Love & Mercy

Love & Mercy is a biopic that follows Beach Boys co-founder Brian Wilson.

It’s arguably the best musician-based film since 2004’s Ray, which garnered Jamie Foxx an Academy Award for Best Actor. Love and Mercy has the same gut-wrenching drama and hardened back-story that reaps Academy attention. However, this film is refreshing in that it focuses on Brian Wilson’s inner battles when creating some of the Beach Boys’ most iconic albums - including 1966’s Pet Sounds.

Director of photography Robert D. Yeoman, who is known for working extensively with Wes Anderson, and director Bill Pohland, utilize quirky camera angles and impeccable sound design to immerse the audience in the mind and imagination of Wilson. This is a fresh and stimulating approach to pretty heavy subject material - in contrast to cliché flashbacks or complete CGI ‘acid trip’ sequences.


Along with innovative camera work and the best sound design since last year’s Whiplash (kudos to Oscar winner Eugene Gearty), the performances are quite moving. Paul Dano portrays Wilson in the 60s, when the Boys were at their prime and Wilson was at the peak of his career. John Cusack takes the mantle as Wilson in the 80s - as he courts the beautiful model-turned-car saleswoman, Melinda Ledbetter (Elizabeth Banks), and battles his own demons - including psychologist Eugene Landy (Paul Giamatti).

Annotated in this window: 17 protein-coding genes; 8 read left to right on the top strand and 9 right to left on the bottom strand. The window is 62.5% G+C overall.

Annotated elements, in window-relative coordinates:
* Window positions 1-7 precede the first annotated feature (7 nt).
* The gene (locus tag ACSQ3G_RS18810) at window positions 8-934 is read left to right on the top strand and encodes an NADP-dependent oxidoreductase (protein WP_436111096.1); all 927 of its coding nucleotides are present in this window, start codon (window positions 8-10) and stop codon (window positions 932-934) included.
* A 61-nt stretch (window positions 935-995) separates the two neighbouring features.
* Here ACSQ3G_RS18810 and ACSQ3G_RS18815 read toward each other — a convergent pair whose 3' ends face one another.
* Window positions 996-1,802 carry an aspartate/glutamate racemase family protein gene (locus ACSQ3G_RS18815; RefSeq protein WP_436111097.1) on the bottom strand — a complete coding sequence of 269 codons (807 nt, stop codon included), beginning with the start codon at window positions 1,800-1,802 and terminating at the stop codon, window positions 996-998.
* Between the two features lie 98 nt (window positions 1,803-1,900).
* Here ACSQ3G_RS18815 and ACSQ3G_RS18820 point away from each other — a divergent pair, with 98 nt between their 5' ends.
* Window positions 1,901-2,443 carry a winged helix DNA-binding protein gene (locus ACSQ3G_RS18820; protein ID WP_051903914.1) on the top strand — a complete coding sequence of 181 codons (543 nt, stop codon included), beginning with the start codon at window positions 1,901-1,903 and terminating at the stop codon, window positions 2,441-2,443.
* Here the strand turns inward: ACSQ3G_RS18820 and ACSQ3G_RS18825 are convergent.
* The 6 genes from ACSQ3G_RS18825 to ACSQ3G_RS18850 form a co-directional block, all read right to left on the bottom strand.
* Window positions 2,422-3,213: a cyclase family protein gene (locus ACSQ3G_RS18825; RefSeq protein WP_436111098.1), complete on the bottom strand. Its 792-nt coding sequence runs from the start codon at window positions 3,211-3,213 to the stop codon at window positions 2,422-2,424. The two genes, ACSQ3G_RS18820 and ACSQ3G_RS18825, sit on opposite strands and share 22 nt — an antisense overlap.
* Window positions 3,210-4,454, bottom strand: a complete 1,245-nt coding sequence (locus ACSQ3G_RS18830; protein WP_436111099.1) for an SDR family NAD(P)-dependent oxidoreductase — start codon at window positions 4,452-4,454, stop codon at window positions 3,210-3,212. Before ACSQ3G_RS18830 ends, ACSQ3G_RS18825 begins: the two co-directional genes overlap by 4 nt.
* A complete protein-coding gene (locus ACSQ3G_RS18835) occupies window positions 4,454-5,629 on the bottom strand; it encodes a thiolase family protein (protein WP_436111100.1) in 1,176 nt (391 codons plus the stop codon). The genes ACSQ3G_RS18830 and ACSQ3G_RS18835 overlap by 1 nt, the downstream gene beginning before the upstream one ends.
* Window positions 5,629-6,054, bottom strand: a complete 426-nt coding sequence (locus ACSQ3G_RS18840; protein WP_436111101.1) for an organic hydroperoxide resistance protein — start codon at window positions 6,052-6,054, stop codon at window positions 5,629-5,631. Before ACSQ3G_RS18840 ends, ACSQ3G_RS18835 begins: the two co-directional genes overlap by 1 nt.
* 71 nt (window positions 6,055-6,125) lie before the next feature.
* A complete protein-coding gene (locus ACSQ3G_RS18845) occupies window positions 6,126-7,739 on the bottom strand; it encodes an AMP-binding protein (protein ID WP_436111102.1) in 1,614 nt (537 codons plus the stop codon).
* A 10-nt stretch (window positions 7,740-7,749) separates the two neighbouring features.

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Personally, I’m a fan of Giamatti, but here, his character is very one-sided and utterly unlikeable. Landy is portrayed as a quintessential villain that feels more like a caricature than an actual believable person. This was probably not Giamatti’s fault, as the film was produced and championed by Wilson and his family. However, this is a shining point for Dano. I am expecting at least a nomination for him, even though it’s a tad early for Oscar predictions. He is definitely one of the strongest young actors working now, and the choice of him to fill the shoes of such an interesting and ingenious artist is just the role he needed. He has what it takes to be a leading man, and at the helm, the film is told with such artistic mastery as Brian Wilson’s own intellect.



Love & Mercy revitalizes the biopic genre in a way that pays homage to both the talent and people it portrays, but also keeps the audience engaged with the techniques, styles, and performances.

Overall rating: A-